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Matern Child Health J. 1997 Mar;1(1):43-51.

Prenatal smoking in two consecutive pregnancies: Georgia, 1989-1992.

Author information

  • 1Epidemic Intelligence Service, Centers for Disease Control and Prevention, Atlanta, Georgia 30341-3714, USA. pad8@cdc.gov

Erratum in

  • Matern Child Health J 1997 Sep;1(3):201.

Abstract

OBJECTIVE:

To explore the patterns of prenatal smoking among women whose first and second pregnancies ended in live births.

METHODS:

We used population-based data to explore prenatal smoking among 14,732 white and 8968 black Georgia residents whose first and second pregnancies ended in live births during 1989-1992. Smoking status was obtained from birth certificates linked for individual mothers. Because of demographic differences, we analyzed white and black women separately.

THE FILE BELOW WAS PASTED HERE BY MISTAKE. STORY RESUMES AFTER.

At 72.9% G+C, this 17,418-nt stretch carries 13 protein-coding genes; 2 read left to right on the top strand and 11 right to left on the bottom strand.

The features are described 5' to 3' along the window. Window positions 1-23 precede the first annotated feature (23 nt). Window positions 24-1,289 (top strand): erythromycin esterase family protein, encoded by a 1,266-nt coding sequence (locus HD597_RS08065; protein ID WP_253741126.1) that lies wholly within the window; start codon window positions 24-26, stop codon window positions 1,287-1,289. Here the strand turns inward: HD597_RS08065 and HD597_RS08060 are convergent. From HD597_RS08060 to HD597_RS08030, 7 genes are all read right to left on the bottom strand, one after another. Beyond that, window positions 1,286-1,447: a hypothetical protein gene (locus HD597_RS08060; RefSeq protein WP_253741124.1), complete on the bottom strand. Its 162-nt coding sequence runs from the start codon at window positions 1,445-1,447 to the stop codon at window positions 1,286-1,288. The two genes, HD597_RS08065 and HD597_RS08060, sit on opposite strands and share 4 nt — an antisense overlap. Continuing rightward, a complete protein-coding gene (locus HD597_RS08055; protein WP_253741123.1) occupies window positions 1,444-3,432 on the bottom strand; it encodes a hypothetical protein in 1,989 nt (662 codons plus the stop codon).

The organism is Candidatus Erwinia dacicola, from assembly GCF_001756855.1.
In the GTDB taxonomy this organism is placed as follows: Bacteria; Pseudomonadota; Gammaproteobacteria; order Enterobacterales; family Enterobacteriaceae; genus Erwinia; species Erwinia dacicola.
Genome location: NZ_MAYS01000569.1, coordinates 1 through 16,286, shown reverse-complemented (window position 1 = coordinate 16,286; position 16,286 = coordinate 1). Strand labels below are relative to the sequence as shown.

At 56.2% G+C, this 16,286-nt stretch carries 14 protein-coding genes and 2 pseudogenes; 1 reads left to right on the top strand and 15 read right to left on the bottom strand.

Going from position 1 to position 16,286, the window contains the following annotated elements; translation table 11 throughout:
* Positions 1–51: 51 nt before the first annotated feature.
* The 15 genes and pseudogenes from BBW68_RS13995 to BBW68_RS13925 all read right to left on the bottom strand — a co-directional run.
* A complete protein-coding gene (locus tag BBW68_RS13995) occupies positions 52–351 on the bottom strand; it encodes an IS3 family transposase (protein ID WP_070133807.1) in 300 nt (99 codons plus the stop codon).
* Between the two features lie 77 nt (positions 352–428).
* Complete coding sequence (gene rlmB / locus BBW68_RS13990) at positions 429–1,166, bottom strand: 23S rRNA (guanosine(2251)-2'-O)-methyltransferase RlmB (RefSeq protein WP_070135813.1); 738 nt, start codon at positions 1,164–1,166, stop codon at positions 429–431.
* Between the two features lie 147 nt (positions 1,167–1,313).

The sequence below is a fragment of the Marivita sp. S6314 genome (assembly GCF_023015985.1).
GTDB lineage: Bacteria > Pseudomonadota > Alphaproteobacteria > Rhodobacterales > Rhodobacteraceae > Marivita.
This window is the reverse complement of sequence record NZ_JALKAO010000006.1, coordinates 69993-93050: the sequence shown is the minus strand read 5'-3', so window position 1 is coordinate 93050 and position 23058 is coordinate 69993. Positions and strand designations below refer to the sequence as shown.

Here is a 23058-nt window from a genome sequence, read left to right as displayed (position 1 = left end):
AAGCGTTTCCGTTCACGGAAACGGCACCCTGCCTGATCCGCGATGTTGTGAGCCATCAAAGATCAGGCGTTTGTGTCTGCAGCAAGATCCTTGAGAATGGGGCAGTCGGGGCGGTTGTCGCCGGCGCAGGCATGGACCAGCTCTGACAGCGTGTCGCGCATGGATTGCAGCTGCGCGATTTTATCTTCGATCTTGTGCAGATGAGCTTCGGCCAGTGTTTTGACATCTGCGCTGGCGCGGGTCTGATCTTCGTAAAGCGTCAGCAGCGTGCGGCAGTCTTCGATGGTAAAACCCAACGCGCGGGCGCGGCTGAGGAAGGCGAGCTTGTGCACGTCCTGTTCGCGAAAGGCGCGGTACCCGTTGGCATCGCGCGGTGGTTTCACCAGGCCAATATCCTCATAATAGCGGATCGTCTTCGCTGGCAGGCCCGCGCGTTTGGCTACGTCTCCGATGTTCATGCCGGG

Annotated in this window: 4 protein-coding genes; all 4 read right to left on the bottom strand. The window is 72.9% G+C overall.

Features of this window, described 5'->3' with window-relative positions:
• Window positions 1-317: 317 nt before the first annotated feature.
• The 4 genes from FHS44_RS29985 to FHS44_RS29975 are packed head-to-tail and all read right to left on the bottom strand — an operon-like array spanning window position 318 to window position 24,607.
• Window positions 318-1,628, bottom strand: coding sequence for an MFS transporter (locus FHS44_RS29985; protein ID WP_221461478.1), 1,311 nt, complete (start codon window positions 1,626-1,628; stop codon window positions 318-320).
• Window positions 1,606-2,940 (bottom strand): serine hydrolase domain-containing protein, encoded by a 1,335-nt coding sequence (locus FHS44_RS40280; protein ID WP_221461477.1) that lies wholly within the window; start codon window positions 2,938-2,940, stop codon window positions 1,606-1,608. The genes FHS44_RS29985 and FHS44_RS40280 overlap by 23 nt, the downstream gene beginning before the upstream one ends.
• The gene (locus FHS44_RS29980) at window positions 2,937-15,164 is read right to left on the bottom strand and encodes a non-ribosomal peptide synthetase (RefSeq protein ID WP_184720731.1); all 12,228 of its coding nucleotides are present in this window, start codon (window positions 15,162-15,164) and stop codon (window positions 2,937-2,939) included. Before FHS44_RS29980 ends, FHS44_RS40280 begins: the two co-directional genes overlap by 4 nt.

RESULTS:

Approximately 15% (2253) of white women and 4% (318) of black women smoked during their first pregnancy. Of those smokers, 69% (1551) of white women and 58% (184) of black women also smoked during their second pregnancy. For both white and black nonsmokers during the first pregnancy, low education was the most significant predictor of smoking during the second pregnancy, after adjusting for consistency of the father's name on the birth certificate, prenatal care, birth interval, mother's county of residence, and birth outcome.

CONCLUSIONS:

The prevalence of smoking in this study may be low because of underreporting of prenatal smoking on birth certificates. The majority of women who smoked during their first pregnancy also smoked during their second, suggesting that these women exposed their first infant to tobacco smoke both in utero and after delivery. Practitioners should offer smoking cessation programs to women during, as well as after, pregnancy. Pediatricians should educate parents on the health risks to young children of exposure to environmental tobacco smoke and refer smoking parents to smoking cessation programs.

PMID:
10728225
[PubMed - indexed for MEDLINE]
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